Marijuana Abuse & Dependence
If a person cannot stop using marijuana despite personal consequences, there is a good chance they are struggling with a diagnosable marijuana use disorder. In the year 2015 an estimated 4 million people met the diagnostic criteria for such a disorder, however, only 138,000 of these people voluntarily sought professional addiction treatment. In most cases people opt to avoid medical detox and residential inpatient rehab because they assume professional addiction treatment is not necessary. It’s just marijuana, right? What’s the big deal? For many, marijuana addiction can actually be devastating and negatively impact all areas of life. Holding down a job becomes more difficult, motivation suffers and interpersonal relationships become strained. If you have been exhibiting any of the following symptoms, medical detox and subsequent care are highly recommended.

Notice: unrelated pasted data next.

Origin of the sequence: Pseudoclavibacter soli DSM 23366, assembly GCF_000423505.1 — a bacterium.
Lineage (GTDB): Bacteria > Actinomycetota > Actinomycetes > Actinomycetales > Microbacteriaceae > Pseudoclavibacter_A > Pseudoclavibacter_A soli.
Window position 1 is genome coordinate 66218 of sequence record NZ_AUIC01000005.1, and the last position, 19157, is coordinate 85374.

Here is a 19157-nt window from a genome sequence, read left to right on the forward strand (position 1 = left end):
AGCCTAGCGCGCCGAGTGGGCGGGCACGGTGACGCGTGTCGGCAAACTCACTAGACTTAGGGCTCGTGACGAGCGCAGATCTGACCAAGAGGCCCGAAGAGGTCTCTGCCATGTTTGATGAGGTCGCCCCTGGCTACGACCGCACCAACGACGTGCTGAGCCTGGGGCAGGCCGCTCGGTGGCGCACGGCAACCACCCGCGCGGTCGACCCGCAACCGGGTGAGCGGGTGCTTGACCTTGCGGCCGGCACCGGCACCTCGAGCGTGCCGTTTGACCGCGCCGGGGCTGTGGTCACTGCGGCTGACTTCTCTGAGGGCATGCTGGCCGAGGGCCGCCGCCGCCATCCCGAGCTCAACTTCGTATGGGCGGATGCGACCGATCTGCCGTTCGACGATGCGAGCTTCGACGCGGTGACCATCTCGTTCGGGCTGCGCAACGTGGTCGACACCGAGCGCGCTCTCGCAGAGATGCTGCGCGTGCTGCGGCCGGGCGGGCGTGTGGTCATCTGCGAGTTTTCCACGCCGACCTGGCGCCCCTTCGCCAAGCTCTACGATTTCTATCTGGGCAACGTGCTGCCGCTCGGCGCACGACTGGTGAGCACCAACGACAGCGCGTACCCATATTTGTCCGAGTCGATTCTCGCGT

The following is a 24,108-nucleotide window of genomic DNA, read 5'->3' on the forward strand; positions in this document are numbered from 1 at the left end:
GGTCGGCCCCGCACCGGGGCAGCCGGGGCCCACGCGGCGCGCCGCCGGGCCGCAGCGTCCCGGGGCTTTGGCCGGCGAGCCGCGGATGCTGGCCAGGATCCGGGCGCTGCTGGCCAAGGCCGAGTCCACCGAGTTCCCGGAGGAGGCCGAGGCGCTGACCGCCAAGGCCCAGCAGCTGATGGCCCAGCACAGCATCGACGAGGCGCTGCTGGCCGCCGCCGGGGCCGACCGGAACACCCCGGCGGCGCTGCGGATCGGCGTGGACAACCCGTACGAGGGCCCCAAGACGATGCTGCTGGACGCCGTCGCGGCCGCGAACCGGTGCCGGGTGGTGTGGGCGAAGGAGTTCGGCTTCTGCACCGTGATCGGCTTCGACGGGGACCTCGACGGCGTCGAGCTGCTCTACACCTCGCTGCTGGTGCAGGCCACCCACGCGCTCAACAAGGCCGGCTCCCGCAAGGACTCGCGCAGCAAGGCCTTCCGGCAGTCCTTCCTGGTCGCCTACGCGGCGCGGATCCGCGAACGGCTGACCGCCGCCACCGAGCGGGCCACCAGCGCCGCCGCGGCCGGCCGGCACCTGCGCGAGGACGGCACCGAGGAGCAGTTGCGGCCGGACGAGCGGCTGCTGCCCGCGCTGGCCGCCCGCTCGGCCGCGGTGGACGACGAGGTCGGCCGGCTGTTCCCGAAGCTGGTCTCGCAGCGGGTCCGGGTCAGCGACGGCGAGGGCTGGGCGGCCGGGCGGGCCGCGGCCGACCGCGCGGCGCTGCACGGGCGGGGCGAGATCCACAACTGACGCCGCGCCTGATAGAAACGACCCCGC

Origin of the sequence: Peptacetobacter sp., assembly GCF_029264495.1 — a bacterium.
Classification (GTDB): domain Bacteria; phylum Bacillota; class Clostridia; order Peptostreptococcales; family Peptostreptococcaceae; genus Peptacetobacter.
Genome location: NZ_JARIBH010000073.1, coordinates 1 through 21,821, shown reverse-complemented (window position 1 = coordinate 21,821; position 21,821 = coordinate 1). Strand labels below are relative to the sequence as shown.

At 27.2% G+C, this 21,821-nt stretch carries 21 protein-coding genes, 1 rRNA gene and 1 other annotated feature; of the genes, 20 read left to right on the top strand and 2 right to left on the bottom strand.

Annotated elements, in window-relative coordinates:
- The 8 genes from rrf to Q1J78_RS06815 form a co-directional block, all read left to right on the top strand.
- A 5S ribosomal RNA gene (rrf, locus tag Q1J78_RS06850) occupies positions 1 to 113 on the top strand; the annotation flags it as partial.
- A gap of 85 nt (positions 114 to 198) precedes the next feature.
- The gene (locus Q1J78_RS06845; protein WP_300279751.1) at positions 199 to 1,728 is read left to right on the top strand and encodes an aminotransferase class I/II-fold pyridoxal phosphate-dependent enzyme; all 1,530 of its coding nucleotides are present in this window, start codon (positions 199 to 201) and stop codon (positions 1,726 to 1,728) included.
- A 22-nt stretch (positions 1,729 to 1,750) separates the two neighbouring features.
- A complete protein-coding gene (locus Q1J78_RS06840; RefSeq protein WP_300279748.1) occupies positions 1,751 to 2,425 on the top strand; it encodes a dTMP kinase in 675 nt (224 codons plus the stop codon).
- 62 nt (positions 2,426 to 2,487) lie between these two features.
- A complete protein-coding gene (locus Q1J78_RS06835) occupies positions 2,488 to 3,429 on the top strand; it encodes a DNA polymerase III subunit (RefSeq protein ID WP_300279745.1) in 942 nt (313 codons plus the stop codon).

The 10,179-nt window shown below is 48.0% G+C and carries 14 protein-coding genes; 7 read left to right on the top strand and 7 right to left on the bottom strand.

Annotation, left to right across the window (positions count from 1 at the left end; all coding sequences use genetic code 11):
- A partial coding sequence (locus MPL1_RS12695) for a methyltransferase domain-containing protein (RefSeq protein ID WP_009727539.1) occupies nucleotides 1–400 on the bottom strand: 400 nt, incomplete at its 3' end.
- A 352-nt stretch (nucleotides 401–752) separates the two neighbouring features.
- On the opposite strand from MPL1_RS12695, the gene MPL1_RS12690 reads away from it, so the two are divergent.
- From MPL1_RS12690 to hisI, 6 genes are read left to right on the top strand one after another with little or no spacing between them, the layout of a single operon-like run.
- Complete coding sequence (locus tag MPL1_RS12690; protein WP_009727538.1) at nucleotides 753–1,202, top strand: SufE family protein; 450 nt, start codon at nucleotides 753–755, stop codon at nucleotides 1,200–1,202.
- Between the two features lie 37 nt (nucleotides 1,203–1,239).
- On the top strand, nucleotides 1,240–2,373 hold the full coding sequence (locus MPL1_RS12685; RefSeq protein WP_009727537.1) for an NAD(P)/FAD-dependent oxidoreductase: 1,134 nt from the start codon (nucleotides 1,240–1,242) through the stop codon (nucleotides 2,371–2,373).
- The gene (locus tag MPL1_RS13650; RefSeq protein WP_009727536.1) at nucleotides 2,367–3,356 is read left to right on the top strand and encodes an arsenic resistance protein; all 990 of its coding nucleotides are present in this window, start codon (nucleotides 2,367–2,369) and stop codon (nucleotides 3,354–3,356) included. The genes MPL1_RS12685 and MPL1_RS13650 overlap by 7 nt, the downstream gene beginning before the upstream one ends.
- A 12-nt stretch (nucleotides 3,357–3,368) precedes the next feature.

- You have attempted to quit on your own or cut back on the amount of marijuana you regularly consume, only to find yourself unable to do so.
- You have started to lose interest in activities you previously enjoyed.
- You have started to spend time with a different group of people, people that smoke marijuana as frequently as you do and condone related behaviors.
- You spend a significant amount of time obtaining, using and recovering from the effects of marijuana.
- You experience intense and sometimes overwhelming marijuana cravings.
- You have started to experience personal consequences as a direct result of your marijuana use.
- You feel grumpy, lethargic, irritable and restless when marijuana is not readily available.
- You have built a physical tolerance, meaning you need to smoke more marijuana in order to feel high.
It is possible to suffer from a mild, moderate or severe marijuana use disorder. If the marijuana use disorder is mild you will suffer from two or three of the above-listed symptoms. If the disorder is moderate there will be four or five symptoms present, and if the dependence is severe you will suffer from six or more symptoms. Some degree of treatment is considered appropriate when someone is experiencing a moderate or severe marijuana use disorder. However, addiction is a progressive disease, and there is truly no such thing as seeking help too early. Nipping marijuana misuse in the bud (no pun intended) is always the way to go.